To make Sidney's slump all the more painful, Clifford Anderson, a student of one of Sidney's writing seminars, has recently sent his mentor a copy of his first attempt at playwrighting for Sidney's review and advice. The play, "Deathtrap," is a five character, two act thriller so perfect in its construction that, as Sidney says, "A gifted director couldn't even hurt it." Using his penchant for plot, and out of his desperate desire to once again be the toast of Broadway, Sidney, along with Myra, cook up an almost unthinkable scheme: They'll lure the would-be playwright to the Bruhl home, kill him, and market the sure-fire script as Sidney's own. But shortly after Clifford arrives, it's clear that things are not what they seem! Indeed, even Helga Ten Dorp, a nosey psychic from next door, and Porter Milgram, Sidney's observant attorney, can only speculate where the line between truth and deception lies. Written by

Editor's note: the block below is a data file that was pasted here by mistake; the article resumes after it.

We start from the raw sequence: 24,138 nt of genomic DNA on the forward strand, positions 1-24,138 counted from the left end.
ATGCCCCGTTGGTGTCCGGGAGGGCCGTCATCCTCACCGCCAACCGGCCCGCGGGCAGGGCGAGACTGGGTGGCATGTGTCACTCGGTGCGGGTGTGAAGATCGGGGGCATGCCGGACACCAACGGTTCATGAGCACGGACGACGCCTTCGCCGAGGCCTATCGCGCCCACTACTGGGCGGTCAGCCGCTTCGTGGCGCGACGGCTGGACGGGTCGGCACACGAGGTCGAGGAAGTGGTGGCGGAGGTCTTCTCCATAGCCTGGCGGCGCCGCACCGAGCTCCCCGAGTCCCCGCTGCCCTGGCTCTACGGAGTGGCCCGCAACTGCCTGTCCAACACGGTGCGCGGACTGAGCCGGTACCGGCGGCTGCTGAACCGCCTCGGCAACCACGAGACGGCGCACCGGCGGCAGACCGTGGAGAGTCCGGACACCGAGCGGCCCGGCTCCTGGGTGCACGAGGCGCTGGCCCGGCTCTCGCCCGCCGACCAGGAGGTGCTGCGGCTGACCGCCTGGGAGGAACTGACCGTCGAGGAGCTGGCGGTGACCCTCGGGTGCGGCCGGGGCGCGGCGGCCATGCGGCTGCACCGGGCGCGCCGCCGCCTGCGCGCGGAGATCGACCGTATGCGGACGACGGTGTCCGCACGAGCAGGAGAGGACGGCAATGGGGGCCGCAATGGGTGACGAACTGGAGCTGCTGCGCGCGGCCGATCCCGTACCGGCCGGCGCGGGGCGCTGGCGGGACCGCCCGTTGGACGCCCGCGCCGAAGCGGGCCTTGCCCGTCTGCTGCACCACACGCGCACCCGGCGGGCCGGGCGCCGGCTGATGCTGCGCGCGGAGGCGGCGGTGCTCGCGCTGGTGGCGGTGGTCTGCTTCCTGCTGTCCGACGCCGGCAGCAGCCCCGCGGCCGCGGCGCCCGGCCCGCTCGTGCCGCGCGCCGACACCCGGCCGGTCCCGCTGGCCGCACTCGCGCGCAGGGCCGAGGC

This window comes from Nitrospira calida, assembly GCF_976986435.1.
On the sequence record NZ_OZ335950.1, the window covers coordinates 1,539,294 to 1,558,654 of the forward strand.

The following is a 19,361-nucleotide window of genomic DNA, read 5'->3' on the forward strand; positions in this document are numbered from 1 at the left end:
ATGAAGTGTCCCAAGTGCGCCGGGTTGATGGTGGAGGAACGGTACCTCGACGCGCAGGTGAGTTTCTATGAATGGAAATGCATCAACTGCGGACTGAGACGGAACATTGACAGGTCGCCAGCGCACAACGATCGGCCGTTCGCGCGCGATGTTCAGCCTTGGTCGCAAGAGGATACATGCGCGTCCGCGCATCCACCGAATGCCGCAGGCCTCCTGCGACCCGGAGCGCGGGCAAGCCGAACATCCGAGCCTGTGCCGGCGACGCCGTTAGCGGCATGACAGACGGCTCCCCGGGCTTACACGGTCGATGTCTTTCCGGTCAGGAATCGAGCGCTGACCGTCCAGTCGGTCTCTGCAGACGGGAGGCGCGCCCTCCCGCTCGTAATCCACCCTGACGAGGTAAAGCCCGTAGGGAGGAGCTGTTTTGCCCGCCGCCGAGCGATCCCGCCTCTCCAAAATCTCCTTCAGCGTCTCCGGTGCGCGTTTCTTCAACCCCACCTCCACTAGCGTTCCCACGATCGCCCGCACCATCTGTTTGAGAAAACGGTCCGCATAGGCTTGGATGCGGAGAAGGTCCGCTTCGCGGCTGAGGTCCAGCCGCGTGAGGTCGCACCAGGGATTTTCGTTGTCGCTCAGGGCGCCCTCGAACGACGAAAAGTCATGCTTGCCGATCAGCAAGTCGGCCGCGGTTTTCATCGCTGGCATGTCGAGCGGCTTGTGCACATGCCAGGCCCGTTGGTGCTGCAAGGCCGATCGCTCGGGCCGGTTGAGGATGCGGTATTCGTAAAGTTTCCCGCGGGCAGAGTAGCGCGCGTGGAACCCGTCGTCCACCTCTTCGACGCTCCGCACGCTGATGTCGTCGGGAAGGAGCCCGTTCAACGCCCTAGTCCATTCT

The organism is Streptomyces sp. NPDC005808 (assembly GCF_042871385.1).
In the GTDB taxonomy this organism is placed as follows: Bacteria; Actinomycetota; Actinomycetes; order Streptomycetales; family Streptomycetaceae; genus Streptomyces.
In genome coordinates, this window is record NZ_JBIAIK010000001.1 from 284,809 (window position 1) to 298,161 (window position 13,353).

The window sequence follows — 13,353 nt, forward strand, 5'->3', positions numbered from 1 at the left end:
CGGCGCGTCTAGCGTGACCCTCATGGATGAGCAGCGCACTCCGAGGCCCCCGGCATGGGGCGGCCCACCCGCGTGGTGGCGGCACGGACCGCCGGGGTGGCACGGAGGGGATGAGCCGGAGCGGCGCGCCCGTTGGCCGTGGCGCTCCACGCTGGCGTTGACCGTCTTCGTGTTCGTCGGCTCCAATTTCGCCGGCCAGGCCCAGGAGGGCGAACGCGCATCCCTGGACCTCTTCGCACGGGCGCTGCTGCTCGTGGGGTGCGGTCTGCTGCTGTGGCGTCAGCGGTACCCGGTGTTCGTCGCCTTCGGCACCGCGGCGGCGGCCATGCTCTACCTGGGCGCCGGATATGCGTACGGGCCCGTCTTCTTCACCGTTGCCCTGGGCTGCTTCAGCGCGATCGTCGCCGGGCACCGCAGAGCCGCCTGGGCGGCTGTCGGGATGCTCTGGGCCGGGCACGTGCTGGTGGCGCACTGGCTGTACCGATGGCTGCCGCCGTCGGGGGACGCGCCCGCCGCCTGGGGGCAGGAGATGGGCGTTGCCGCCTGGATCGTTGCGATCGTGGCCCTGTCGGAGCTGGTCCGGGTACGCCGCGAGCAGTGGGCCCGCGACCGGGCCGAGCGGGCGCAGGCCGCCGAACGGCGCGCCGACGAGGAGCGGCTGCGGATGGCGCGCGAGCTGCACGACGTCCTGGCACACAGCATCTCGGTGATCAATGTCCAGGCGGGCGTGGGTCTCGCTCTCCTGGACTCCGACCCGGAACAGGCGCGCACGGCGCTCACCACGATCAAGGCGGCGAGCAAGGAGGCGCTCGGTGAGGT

Craig C. Bailey
Join us for an evening of lively fun...and deadly games. [UK Theatrical]
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Did You Know?
The movie features an armory of weapon props which line the study of Sidney Bruhl's study as was the case with the 'Deathtrap' play. These various weapons feature in close-up during this film's opening titles sequence. They include handcuffs, guns, a morning-star / flail, daggers, broad-swords, a scimitar, battle-axes, pistols, maces, machetes and a cross-bow. See more
When Sidney has the Deathtrap script and threatens to throw it into the fireplace, the fire isn't lit. See more
[the actor on stage delivers an unintelligible line
First Audience Member
It's the worst play I've ever seen.
Second Audience Member
I can't believe Sidney Bruhl wrote it.
Murderous weapons by Eoin Sprott. See more